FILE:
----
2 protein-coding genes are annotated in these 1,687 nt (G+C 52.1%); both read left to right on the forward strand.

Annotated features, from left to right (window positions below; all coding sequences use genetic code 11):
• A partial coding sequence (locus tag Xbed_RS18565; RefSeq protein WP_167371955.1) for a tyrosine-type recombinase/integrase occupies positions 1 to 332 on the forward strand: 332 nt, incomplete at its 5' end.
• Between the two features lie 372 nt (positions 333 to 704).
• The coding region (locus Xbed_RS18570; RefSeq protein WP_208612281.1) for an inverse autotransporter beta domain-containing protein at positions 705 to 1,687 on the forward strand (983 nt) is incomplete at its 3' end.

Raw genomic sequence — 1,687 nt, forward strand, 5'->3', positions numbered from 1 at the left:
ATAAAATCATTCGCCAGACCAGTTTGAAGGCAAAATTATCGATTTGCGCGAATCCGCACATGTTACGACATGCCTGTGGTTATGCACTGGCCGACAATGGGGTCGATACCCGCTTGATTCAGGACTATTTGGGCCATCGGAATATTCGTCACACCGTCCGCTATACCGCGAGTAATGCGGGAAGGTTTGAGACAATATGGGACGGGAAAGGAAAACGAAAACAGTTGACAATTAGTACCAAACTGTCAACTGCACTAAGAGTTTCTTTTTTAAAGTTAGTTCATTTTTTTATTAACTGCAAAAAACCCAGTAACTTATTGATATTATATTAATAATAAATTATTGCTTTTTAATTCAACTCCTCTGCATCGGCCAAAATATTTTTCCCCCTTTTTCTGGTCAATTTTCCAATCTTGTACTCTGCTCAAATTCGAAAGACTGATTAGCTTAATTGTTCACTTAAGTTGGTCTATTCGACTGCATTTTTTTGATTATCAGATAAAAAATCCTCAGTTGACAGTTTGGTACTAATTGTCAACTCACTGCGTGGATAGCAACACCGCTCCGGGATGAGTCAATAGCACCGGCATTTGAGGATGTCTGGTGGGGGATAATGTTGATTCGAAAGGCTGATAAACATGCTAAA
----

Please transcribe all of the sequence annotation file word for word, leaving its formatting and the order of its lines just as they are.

2 protein-coding genes are annotated in these 1,687 nt (G+C 52.1%); both read left to right on the forward strand.

Annotated features, from left to right (window positions below; all coding sequences use genetic code 11):
• A partial coding sequence (locus tag Xbed_RS18565; RefSeq protein WP_167371955.1) for a tyrosine-type recombinase/integrase occupies positions 1 to 332 on the forward strand: 332 nt, incomplete at its 5' end.
• Between the two features lie 372 nt (positions 333 to 704).
• The coding region (locus Xbed_RS18570; RefSeq protein WP_208612281.1) for an inverse autotransporter beta domain-containing protein at positions 705 to 1,687 on the forward strand (983 nt) is incomplete at its 3' end.

Raw genomic sequence — 1,687 nt, forward strand, 5'->3', positions numbered from 1 at the left:
ATAAAATCATTCGCCAGACCAGTTTGAAGGCAAAATTATCGATTTGCGCGAATCCGCACATGTTACGACATGCCTGTGGTTATGCACTGGCCGACAATGGGGTCGATACCCGCTTGATTCAGGACTATTTGGGCCATCGGAATATTCGTCACACCGTCCGCTATACCGCGAGTAATGCGGGAAGGTTTGAGACAATATGGGACGGGAAAGGAAAACGAAAACAGTTGACAATTAGTACCAAACTGTCAACTGCACTAAGAGTTTCTTTTTTAAAGTTAGTTCATTTTTTTATTAACTGCAAAAAACCCAGTAACTTATTGATATTATATTAATAATAAATTATTGCTTTTTAATTCAACTCCTCTGCATCGGCCAAAATATTTTTCCCCCTTTTTCTGGTCAATTTTCCAATCTTGTACTCTGCTCAAATTCGAAAGACTGATTAGCTTAATTGTTCACTTAAGTTGGTCTATTCGACTGCATTTTTTTGATTATCAGATAAAAAATCCTCAGTTGACAGTTTGGTACTAATTGTCAACTCACTGCGTGGATAGCAACACCGCTCCGGGATGAGTCAATAGCACCGGCATTTGAGGATGTCTGGTGGGGGATAATGTTGATTCGAAAGGCTGATAAACATGCTAAA